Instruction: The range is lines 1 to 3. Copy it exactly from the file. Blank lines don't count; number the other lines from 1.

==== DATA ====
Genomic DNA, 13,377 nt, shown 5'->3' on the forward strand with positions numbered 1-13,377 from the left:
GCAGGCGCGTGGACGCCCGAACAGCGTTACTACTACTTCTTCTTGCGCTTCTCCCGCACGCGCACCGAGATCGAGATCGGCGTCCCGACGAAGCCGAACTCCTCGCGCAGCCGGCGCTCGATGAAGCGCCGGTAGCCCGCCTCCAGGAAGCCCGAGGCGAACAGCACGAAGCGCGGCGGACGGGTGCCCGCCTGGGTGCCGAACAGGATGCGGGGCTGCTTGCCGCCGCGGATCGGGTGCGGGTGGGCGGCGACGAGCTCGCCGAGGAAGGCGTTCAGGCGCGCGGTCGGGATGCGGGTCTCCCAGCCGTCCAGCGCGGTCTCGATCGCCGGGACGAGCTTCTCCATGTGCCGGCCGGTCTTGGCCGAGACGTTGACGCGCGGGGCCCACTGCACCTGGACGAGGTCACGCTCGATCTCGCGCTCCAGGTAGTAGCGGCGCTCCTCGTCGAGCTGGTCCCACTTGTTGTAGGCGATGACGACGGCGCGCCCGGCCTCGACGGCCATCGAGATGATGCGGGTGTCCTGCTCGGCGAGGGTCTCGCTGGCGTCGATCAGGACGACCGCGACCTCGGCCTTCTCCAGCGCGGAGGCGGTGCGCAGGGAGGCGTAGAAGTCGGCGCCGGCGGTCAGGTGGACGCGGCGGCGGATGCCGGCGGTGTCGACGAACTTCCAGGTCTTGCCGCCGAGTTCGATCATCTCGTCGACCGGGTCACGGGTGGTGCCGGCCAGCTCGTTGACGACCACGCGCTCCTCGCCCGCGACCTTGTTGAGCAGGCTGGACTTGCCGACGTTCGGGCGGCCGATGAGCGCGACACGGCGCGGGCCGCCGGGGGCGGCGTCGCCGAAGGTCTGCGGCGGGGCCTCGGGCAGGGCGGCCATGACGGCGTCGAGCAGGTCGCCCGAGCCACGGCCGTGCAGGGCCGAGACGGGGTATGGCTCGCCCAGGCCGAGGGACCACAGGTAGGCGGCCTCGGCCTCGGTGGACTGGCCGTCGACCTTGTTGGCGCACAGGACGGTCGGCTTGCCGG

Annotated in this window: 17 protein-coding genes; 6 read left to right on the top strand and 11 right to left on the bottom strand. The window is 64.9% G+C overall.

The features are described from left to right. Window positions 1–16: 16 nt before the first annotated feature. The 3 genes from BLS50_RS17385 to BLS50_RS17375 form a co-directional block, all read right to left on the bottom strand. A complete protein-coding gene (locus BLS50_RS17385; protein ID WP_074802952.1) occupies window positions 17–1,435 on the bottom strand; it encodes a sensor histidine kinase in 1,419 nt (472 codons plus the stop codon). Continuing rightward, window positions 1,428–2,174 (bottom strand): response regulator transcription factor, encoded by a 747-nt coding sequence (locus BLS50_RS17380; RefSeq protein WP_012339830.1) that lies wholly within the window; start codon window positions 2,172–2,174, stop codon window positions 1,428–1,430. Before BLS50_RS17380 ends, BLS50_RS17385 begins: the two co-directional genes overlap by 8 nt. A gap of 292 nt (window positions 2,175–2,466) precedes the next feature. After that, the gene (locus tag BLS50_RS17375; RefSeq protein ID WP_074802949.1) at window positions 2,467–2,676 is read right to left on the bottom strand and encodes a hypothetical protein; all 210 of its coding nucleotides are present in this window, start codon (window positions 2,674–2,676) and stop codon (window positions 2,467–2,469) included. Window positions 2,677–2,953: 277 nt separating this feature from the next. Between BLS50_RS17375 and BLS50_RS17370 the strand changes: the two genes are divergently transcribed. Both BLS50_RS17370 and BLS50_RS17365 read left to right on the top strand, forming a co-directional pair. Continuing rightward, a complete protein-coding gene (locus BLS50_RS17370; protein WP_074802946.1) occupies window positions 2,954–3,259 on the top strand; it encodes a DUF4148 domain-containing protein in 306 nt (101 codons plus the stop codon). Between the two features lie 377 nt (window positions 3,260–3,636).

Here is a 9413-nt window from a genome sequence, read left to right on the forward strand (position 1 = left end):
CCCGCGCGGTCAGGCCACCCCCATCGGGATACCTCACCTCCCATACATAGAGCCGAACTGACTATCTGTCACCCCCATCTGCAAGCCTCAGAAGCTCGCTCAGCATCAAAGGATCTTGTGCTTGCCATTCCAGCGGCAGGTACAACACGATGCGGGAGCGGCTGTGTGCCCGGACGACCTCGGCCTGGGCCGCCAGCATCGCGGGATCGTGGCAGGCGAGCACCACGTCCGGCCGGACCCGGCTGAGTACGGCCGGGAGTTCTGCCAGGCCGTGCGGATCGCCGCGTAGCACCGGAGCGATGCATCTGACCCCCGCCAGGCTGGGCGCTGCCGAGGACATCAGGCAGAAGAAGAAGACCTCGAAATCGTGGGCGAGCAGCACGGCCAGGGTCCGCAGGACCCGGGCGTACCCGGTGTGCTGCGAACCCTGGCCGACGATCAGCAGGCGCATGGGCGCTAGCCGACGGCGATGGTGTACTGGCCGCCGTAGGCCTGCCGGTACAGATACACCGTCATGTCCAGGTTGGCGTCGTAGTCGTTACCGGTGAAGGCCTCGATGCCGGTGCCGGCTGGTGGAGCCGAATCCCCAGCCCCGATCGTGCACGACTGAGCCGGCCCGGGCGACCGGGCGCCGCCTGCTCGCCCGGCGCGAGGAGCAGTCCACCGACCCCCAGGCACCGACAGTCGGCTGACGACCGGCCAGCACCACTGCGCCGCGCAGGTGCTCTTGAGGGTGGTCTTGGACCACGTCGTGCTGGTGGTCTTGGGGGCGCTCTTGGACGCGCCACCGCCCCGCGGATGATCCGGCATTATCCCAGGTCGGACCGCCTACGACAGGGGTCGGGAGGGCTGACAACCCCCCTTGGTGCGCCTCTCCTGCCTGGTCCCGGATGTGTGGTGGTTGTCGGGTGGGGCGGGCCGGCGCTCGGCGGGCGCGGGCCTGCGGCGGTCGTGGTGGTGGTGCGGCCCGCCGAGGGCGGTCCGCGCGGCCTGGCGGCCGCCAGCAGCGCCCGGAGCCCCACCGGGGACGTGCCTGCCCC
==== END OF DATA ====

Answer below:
Genomic DNA, 13,377 nt, shown 5'->3' on the forward strand with positions numbered 1-13,377 from the left:
GCAGGCGCGTGGACGCCCGAACAGCGTTACTACTACTTCTTCTTGCGCTTCTCCCGCACGCGCACCGAGATCGAGATCGGCGTCCCGACGAAGCCGAACTCCTCGCGCAGCCGGCGCTCGATGAAGCGCCGGTAGCCCGCCTCCAGGAAGCCCGAGGCGAACAGCACGAAGCGCGGCGGACGGGTGCCCGCCTGGGTGCCGAACAGGATGCGGGGCTGCTTGCCGCCGCGGATCGGGTGCGGGTGGGCGGCGACGAGCTCGCCGAGGAAGGCGTTCAGGCGCGCGGTCGGGATGCGGGTCTCCCAGCCGTCCAGCGCGGTCTCGATCGCCGGGACGAGCTTCTCCATGTGCCGGCCGGTCTTGGCCGAGACGTTGACGCGCGGGGCCCACTGCACCTGGACGAGGTCACGCTCGATCTCGCGCTCCAGGTAGTAGCGGCGCTCCTCGTCGAGCTGGTCCCACTTGTTGTAGGCGATGACGACGGCGCGCCCGGCCTCGACGGCCATCGAGATGATGCGGGTGTCCTGCTCGGCGAGGGTCTCGCTGGCGTCGATCAGGACGACCGCGACCTCGGCCTTCTCCAGCGCGGAGGCGGTGCGCAGGGAGGCGTAGAAGTCGGCGCCGGCGGTCAGGTGGACGCGGCGGCGGATGCCGGCGGTGTCGACGAACTTCCAGGTCTTGCCGCCGAGTTCGATCATCTCGTCGACCGGGTCACGGGTGGTGCCGGCCAGCTCGTTGACGACCACGCGCTCCTCGCCCGCGACCTTGTTGAGCAGGCTGGACTTGCCGACGTTCGGGCGGCCGATGAGCGCGACACGGCGCGGGCCGCCGGGGGCGGCGTCGCCGAAGGTCTGCGGCGGGGCCTCGGGCAGGGCGGCCATGACGGCGTCGAGCAGGTCGCCCGAGCCACGGCCGTGCAGGGCCGAGACGGGGTATGGCTCGCCCAGGCCGAGGGACCACAGGTAGGCGGCCTCGGCCTCGGTGGACTGGCCGTCGACCTTGTTGGCGCACAGGACGGTCGGCTTGCCGG

Annotated in this window: 17 protein-coding genes; 6 read left to right on the top strand and 11 right to left on the bottom strand. The window is 64.9% G+C overall.